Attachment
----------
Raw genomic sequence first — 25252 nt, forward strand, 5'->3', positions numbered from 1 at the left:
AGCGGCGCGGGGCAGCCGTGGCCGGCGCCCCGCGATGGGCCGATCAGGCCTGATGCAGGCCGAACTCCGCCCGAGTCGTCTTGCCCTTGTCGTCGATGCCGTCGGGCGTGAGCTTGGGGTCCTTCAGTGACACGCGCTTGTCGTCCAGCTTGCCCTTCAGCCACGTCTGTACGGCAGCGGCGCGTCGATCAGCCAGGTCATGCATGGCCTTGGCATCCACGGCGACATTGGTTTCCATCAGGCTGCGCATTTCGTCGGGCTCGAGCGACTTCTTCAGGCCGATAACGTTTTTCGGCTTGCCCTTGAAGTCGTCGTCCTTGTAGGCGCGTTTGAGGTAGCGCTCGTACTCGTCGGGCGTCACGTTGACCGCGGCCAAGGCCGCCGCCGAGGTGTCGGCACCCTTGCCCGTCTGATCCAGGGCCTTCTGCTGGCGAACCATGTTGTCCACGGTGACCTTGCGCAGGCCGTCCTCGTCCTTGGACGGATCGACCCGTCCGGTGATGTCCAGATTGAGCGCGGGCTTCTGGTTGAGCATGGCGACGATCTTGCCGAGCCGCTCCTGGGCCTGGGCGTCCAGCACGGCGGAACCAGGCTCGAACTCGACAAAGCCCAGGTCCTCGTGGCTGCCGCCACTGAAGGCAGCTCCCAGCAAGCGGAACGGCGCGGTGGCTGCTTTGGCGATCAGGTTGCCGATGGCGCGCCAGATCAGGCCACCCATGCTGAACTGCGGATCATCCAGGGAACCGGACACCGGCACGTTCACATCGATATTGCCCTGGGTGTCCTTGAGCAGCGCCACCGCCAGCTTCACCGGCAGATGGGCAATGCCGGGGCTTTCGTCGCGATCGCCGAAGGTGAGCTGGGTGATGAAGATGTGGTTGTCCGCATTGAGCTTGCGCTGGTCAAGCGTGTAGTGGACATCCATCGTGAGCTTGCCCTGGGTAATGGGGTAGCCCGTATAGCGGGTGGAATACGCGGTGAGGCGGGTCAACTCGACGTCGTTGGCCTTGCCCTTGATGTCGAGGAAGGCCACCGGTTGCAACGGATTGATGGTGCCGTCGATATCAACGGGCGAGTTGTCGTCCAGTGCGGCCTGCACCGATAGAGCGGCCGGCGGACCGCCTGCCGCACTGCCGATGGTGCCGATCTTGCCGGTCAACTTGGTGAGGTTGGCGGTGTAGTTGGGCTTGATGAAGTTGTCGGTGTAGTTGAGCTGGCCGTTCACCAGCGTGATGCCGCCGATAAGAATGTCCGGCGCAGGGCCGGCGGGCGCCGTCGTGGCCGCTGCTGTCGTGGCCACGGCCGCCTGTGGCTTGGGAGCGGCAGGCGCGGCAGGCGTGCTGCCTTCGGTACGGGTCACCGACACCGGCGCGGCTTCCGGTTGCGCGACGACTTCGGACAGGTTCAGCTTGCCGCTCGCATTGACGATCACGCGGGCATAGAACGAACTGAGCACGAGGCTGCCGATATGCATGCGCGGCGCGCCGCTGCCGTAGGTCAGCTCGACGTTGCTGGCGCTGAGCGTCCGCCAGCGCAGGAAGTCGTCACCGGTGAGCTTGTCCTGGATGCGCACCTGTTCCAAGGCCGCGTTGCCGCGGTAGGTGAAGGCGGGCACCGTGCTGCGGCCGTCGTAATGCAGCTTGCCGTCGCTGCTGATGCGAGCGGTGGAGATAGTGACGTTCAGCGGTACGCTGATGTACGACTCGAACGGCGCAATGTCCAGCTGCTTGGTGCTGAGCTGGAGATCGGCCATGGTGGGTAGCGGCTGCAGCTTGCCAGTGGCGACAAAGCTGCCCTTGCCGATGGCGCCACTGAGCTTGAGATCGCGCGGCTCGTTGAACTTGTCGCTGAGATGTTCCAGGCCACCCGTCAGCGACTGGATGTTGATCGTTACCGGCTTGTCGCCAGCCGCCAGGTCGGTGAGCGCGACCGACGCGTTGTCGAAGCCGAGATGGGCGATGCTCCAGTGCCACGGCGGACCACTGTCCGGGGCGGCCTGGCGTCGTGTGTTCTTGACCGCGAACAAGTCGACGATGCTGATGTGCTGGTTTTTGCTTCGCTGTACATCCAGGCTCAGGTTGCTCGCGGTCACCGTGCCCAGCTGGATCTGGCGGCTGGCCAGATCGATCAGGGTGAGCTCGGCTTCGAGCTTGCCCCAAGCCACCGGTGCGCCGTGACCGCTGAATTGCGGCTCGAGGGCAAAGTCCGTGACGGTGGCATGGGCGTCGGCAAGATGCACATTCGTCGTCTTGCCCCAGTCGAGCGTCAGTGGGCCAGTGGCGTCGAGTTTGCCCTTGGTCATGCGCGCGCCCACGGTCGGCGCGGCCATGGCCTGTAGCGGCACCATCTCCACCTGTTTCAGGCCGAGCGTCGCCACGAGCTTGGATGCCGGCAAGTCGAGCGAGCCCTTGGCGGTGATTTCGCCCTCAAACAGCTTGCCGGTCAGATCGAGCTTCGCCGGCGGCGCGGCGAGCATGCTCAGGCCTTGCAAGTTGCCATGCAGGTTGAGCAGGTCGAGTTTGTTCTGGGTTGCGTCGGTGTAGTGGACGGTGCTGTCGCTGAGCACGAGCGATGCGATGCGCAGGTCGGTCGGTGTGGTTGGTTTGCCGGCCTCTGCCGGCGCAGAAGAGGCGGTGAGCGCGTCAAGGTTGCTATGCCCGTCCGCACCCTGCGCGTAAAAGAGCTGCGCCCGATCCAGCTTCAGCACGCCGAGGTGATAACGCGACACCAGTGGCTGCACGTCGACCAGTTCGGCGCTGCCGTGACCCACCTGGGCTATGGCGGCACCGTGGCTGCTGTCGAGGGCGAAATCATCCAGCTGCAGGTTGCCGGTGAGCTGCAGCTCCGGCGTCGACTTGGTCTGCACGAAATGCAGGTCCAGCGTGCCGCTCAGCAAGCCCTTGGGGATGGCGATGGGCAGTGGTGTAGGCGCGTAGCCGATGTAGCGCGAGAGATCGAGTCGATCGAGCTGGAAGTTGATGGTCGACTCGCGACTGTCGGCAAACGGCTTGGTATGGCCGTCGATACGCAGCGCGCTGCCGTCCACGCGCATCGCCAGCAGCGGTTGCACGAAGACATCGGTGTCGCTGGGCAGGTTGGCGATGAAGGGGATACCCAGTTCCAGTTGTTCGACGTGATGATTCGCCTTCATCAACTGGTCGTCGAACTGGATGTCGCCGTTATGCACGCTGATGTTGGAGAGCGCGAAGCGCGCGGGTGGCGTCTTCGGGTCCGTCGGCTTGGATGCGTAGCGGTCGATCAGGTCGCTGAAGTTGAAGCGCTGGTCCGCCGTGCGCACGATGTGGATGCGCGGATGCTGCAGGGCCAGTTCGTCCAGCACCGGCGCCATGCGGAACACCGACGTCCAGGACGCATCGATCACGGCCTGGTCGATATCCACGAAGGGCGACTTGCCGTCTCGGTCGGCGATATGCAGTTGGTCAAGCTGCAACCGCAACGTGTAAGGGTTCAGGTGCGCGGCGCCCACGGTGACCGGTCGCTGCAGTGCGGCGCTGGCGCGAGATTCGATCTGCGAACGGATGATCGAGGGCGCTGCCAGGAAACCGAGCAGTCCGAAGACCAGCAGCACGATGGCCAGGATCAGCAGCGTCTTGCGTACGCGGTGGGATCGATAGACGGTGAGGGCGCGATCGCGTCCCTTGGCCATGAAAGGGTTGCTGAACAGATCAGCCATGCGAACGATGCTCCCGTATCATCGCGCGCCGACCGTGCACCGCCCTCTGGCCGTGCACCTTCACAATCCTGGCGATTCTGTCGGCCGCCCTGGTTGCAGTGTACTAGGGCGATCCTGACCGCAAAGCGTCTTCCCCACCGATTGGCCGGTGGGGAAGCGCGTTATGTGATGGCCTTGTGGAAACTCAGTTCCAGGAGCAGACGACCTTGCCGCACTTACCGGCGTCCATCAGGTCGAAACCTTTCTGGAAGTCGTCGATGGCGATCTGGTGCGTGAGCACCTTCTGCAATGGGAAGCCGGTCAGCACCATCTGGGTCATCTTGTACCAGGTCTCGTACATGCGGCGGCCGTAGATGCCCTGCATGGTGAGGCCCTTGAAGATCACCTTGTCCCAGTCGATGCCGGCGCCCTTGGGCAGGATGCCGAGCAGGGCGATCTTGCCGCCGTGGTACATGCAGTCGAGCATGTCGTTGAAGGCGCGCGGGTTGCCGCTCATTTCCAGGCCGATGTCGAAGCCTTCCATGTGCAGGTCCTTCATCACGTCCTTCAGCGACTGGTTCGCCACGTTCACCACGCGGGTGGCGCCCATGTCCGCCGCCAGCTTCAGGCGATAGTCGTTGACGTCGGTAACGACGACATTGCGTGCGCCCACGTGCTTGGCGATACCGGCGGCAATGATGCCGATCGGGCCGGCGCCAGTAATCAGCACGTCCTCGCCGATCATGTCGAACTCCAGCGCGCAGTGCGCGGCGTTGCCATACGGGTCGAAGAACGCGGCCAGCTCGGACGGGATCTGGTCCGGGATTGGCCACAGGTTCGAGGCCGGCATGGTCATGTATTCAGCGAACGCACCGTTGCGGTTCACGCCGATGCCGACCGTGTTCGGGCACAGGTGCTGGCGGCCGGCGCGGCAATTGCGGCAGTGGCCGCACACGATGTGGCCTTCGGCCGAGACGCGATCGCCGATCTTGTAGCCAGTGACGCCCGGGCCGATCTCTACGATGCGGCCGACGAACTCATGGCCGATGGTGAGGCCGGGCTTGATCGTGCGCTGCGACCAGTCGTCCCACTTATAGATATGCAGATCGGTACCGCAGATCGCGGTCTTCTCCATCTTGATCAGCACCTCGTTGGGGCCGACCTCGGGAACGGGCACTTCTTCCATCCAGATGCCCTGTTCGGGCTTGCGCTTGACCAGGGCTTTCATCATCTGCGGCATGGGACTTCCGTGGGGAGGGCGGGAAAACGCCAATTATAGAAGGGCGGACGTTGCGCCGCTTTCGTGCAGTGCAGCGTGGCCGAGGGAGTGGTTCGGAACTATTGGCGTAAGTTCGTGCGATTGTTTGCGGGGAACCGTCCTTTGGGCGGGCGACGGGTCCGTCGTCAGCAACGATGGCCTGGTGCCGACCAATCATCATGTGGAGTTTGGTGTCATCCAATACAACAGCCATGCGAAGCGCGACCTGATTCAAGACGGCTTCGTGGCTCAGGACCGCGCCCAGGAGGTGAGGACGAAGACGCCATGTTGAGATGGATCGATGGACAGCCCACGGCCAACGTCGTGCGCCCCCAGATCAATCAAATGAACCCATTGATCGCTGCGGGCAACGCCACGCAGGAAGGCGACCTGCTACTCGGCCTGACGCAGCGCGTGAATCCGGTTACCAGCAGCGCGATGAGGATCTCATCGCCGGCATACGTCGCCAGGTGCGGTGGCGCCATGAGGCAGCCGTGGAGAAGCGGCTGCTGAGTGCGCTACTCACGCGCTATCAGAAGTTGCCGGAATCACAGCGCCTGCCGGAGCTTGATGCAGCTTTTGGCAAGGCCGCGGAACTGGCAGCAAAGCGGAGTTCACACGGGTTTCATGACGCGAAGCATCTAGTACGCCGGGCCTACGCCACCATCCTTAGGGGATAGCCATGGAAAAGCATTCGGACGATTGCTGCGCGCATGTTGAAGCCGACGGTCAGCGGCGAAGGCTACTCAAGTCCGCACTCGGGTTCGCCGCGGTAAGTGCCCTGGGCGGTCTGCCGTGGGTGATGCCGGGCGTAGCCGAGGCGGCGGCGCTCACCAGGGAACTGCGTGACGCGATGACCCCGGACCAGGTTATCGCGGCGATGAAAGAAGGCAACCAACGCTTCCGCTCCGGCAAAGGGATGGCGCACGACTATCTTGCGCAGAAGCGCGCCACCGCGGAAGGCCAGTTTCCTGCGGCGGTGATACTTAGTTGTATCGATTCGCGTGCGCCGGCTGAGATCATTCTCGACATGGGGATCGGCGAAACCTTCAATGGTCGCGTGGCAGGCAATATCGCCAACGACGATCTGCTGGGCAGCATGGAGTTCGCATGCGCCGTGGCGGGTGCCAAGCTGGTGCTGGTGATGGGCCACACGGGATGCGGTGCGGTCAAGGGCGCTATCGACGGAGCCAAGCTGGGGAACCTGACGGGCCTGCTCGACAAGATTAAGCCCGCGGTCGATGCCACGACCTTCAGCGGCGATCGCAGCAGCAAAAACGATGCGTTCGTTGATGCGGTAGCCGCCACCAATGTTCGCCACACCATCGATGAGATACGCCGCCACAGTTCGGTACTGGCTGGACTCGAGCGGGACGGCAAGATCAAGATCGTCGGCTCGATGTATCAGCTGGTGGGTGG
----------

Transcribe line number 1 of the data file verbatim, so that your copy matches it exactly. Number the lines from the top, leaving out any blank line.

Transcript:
Raw genomic sequence first — 25252 nt, forward strand, 5'->3', positions numbered from 1 at the left: